Section II. Status of Government Respect for Religious FreedomShare    

Legal Framework

According to the constitution, the country is a sovereign Muslim state and Islam is the religion of the state. The constitution guarantees the freedom of thought, expression, and assembly, and says the state “guarantees to all the free exercise of beliefs.” The constitution states the king holds the Islamic title of commander of the faithful, is the protector of Islam, and is the guarantor of freedom of worship in the country. The constitution prohibits the enactment of laws or constitutional amendments infringing upon its provisions relating to Islam.

The criminal code prohibits attempts by non-Muslims to “shake the faith” of citizens from the Maliki-Ashari school of Islam, and punishes anyone who “employs enticements” to undermine the faith of a Muslim or to convert a Muslim to another religion with six months to three years’ imprisonment and a fine of 200 to 500 dirhams ($20 to $50). It also provides the right to a court trial for anyone accused of such an offense. Voluntary conversion is not a crime under the criminal or civil codes.

The constitution and the law governing the media sector prohibit any citizen, including members of parliament normally immune from arrest, from criticizing Islam. Such expressions are punishable by imprisonment for three to five years and a fine of 10,000 to 100,000 dirhams ($1,000 to $10,000).

The law grants recognition to Sunni Maliki-Ashari Muslims and Jews as native populations free to practice their religion without any specific requirements to register with the government. The law requires religious groups not recognized as native, which includes non-Maliki-Ashari Muslims (e.g., Shia) and Christians, among others, to register before they are able to undertake financial transactions or conduct other business as private associations and legal entities.

The registration requirements for nonrecognized groups are the same as for all other associations, which must register with local Ministry of Interior officials in the jurisdiction of the association’s headquarters. The registration application must contain the name and purpose of the association; the name, nationality, age, profession, and residence of its founders; and the address of the association’s headquarters. The constitution guarantees civil society associations and nongovernmental organizations the right to constitute themselves and exercise their activities freely within the scope of the constitution. The law on associations prohibits organizations which pursue activities the government regards as “illegal, contrary to good morals, or aimed at undermining the Islamic religion, the integrity of the national territory, or the monarchical regime, or which call for discrimination.”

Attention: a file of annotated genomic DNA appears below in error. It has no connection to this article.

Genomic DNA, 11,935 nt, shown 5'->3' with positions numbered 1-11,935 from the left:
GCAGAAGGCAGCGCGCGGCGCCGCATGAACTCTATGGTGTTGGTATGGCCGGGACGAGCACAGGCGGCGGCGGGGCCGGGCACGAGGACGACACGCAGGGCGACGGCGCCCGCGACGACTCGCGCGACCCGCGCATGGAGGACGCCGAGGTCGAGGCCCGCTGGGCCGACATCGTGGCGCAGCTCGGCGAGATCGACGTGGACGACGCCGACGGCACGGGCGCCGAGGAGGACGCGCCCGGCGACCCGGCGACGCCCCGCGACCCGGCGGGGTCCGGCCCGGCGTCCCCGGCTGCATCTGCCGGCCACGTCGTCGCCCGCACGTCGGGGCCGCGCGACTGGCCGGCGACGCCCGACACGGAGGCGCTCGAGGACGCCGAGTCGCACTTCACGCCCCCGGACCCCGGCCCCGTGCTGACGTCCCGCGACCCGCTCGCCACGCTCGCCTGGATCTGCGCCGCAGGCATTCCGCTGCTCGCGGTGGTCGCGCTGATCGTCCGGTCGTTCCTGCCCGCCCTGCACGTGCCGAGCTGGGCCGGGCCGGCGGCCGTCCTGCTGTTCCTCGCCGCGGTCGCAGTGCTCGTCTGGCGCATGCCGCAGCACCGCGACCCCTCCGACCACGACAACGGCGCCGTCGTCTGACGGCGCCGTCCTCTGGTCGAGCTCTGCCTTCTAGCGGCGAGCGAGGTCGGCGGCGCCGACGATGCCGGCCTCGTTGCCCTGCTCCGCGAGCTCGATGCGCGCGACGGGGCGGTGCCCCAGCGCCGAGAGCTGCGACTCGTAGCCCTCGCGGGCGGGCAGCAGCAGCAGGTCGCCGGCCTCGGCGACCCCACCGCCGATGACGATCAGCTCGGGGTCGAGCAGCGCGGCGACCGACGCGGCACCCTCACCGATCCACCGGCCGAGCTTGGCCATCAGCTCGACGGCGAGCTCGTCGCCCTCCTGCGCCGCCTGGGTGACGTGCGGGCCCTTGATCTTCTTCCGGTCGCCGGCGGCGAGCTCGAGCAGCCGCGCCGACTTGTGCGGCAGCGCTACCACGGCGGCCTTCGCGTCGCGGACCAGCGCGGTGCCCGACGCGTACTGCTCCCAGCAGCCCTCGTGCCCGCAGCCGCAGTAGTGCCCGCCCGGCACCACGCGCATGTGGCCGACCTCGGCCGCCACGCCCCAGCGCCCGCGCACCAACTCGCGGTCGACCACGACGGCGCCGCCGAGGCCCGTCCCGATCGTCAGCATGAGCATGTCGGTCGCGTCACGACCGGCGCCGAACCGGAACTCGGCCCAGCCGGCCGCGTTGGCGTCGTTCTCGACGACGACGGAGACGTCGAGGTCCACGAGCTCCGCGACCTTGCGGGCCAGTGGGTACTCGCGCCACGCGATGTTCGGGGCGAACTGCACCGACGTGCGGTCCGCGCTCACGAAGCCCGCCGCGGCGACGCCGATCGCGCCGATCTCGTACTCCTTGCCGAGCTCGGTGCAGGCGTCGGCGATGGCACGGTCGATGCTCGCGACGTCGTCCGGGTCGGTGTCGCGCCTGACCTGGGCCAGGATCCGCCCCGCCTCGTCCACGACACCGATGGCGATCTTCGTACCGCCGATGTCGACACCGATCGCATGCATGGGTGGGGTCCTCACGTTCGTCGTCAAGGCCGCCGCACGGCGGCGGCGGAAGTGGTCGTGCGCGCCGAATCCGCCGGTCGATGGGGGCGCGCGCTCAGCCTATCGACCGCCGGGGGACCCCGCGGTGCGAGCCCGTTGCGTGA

Registered churches and associations include the Roman Catholic, Russian Orthodox, Greek Orthodox, French Protestant, and Anglican Churches, whose existence as foreign resident Churches predates the country’s independence in 1956 and which operate within the officially registered Council of Christian Churches of Morocco (CECM).

Legal provisions provide tax benefits, land and building grants, subsidies, and customs exemptions for imports necessary for the religious activities of recognized religious groups (Sunni Muslims and Jews) and registered religious groups, such as foreign resident Christian groups.

By law, impeding or preventing one or more persons from worshipping or from attending worship services of any religion is punishable by six months to three years of imprisonment and a fine of 200 to 500 dirhams ($20 to $50).

The penal code states any person known to be Muslim who breaks the fast in public during the month of Ramadan without an exception granted by religious authorities is liable for punishment of six months in prison and a fine of 200 to 500 dirhams ($20 to $50).

The High Authority for Audiovisual Communications established by the constitution requires all eight television stations to dedicate 5 percent of their airtime to Islamic religious content. It requires all public channels to broadcast the Islamic call to prayer five times daily.

By law, all educational institutions must teach Sunni Islam in accordance with the teachings of the Maliki-Ashari school. The government’s annual education budget funds the teaching of Islam in all public schools. Foreign-run schools, such as the French and Spanish schools, have the choice of teaching Sunni Islam or of not including any religious instruction within the school’s curriculum. Private Jewish schools are able to teach Judaism.

According to the constitution, only the High Council of Ulema, a group headed and appointed by the king with representatives from all regions of the country, may issue scholarly fatwas, which become binding only through endorsement by the king in a royal decree.